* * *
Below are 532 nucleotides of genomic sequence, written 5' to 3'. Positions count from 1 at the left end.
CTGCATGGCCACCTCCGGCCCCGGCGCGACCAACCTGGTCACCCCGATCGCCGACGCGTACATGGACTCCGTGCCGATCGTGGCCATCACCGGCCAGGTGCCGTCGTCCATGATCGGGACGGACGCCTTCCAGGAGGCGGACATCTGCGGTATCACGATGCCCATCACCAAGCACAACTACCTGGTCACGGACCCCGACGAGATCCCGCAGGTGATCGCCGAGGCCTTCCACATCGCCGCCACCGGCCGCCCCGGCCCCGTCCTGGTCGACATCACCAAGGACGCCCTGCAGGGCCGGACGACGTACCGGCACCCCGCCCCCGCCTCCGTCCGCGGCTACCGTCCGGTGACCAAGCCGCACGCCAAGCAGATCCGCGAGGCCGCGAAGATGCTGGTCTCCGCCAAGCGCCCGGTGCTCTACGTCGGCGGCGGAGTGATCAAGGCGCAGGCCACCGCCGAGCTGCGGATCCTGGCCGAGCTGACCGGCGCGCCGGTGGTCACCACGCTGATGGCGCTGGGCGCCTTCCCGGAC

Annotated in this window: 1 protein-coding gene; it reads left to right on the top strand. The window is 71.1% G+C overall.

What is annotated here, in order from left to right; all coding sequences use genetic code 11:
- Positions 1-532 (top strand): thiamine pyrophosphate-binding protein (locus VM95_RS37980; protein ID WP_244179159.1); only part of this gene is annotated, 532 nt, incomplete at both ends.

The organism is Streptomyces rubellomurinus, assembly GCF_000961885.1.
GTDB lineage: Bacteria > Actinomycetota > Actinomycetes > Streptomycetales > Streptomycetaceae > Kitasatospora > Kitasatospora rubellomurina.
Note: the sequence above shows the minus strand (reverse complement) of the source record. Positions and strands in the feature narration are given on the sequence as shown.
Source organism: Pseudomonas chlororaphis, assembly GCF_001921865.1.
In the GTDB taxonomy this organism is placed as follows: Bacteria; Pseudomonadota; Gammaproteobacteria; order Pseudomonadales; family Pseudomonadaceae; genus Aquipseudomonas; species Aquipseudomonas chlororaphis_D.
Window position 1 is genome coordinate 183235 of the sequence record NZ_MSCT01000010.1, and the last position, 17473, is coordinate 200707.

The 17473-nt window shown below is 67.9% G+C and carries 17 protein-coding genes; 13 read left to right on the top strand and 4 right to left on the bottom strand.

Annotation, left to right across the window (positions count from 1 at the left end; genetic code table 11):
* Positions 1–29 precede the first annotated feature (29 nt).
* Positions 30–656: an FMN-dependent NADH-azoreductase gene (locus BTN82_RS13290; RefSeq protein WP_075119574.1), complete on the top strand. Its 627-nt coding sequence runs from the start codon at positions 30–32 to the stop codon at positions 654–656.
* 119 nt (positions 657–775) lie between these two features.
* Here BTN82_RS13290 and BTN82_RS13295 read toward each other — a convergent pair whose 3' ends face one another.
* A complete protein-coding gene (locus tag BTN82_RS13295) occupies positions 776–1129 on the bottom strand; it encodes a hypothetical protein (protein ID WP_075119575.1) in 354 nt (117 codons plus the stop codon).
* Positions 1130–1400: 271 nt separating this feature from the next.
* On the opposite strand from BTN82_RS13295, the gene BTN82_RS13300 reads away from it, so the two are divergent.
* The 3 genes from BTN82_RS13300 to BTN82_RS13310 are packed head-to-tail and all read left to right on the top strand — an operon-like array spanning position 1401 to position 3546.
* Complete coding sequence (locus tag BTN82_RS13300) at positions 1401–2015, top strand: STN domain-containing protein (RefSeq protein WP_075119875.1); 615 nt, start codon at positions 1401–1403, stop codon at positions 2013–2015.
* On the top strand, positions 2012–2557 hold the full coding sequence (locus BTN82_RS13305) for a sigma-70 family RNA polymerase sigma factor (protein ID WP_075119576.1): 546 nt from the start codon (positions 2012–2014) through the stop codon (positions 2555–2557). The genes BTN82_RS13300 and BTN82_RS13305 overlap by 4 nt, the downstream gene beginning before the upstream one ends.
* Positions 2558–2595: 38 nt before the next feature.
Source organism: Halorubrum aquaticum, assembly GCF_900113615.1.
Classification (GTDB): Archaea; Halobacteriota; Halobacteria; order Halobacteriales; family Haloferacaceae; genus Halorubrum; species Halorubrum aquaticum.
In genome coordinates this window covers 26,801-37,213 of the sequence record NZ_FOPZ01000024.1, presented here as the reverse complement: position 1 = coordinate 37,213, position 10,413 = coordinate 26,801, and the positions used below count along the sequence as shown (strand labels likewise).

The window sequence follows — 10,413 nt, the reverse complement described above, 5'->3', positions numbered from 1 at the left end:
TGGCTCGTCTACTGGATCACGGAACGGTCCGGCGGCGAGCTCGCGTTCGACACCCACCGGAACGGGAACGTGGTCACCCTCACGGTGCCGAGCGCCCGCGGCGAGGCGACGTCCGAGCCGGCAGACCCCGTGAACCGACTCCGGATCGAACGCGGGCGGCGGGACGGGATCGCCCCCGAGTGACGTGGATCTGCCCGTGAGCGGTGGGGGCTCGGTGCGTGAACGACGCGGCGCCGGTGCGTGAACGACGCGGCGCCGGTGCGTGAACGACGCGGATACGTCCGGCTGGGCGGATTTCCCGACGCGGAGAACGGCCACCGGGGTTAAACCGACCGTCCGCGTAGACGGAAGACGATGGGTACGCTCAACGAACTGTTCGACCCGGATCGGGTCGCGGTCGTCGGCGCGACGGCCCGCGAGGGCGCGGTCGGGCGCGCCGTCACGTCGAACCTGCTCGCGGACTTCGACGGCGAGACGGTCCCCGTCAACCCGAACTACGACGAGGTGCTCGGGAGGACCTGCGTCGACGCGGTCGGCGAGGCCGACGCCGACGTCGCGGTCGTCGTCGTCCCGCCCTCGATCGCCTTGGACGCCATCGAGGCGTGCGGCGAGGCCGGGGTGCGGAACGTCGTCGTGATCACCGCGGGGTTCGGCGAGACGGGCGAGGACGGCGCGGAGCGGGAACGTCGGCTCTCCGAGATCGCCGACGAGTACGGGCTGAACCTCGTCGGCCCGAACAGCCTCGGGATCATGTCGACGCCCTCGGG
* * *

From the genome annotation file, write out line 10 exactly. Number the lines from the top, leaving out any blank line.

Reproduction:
In the GTDB taxonomy this organism is placed as follows: Bacteria; Pseudomonadota; Gammaproteobacteria; order Pseudomonadales; family Pseudomonadaceae; genus Aquipseudomonas; species Aquipseudomonas chlororaphis_D.